CAIRO: A climate of fear that kept Egyptians compliant during the 30-year rule of Hosni Mubarak is creeping back into daily life, less than three years after the revolt that toppled him. Ordinary people like Mohamed, who runs a tiny Cairo shop selling mobile phone accessories, now lower their voices if they oppose the army’s overthrow last month of their first freely-elected president, Mohammed Mursi.
“It is about the principle that we stood in line and voted freely for the first time and this happens,” whispered Mohamed, who declined to give his second name. “People who speak about justice now do not dare to say it out loud, in case people accuse them of being terrorists.”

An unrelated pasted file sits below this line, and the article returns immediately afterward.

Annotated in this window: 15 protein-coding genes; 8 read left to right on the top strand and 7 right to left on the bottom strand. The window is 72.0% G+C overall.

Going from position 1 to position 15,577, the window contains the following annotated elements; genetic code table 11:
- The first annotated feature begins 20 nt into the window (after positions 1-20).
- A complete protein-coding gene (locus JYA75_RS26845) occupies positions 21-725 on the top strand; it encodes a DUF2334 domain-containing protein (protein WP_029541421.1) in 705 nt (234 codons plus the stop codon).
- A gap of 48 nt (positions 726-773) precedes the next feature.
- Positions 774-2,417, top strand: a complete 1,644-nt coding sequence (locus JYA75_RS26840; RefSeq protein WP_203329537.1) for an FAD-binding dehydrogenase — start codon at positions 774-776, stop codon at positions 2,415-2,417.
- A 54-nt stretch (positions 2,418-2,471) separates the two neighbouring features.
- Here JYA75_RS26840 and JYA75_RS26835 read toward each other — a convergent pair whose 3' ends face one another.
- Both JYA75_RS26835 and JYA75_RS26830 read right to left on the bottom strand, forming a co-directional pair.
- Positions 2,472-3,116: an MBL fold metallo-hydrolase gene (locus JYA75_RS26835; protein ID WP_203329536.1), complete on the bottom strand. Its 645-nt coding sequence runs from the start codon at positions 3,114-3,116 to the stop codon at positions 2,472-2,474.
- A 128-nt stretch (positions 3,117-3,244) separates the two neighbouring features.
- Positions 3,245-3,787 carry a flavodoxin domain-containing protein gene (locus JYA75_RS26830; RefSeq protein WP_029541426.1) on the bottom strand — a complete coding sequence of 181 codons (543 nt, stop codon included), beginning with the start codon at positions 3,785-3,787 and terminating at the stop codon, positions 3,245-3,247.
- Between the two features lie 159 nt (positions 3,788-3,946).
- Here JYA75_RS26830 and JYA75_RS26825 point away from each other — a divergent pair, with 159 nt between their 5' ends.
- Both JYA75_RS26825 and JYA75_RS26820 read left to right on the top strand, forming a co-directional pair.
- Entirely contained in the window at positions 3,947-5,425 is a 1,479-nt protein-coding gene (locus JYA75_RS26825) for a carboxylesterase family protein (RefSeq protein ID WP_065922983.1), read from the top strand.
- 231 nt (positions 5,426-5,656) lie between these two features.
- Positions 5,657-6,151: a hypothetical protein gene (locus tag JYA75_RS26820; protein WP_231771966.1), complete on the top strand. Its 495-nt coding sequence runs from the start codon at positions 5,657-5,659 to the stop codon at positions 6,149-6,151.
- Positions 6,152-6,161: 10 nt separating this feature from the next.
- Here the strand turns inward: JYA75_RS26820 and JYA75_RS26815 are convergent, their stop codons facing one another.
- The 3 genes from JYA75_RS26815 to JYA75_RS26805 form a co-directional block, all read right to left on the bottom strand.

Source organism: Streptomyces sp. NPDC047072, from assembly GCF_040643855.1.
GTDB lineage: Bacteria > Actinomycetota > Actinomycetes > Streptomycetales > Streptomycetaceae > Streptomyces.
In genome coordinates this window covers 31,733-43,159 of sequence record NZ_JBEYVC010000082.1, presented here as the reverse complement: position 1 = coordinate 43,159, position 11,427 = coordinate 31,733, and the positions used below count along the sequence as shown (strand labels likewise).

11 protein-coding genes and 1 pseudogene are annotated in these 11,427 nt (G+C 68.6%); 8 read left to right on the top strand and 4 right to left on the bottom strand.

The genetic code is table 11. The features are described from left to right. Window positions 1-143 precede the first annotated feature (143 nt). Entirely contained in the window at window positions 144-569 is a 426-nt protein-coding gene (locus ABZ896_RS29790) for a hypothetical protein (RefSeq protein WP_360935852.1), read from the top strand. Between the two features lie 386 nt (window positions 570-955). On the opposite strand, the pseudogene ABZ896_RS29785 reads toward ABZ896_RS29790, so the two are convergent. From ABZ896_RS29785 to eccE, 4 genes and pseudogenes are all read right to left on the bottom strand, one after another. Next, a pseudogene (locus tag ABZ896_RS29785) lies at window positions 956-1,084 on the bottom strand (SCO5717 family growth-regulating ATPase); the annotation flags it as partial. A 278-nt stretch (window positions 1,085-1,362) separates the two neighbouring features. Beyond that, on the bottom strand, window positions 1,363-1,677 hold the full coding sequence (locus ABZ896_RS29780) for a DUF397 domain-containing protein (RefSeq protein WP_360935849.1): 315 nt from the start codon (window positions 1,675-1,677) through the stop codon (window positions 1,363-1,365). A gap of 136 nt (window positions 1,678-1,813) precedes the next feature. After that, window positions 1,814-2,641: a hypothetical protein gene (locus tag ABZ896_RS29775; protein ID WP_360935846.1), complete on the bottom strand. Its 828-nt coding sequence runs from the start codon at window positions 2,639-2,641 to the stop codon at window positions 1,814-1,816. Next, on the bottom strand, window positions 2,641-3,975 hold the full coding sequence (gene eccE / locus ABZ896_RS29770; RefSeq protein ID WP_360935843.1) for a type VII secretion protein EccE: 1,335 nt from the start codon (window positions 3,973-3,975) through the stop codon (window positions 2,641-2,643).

While activists critical of the army-backed government are obvious targets for intimidation, now ordinary Egyptians also avoid the noisy, boisterous discussion of politics that was common between the fall of Mubarak and that of his Islamist successor on July 3.
From mass arrests of Muslim Brotherhood leaders to the re-appearance of plain clothes enforcers on the streets of Cairo, a chill wind is blowing down the Nile.
Many Egyptians lambasted Mursi’s Brotherhood for economic incompetence and trying to grab excessive power during his year in power. But now the language is much more serious: the government accuses the Brotherhood of “terrorism” as it tries to crush the movement by rounding up hundreds of leading members.
At least 900 people have been killed since security forces broke up two pro-Mursi camps on August 14. REUTERS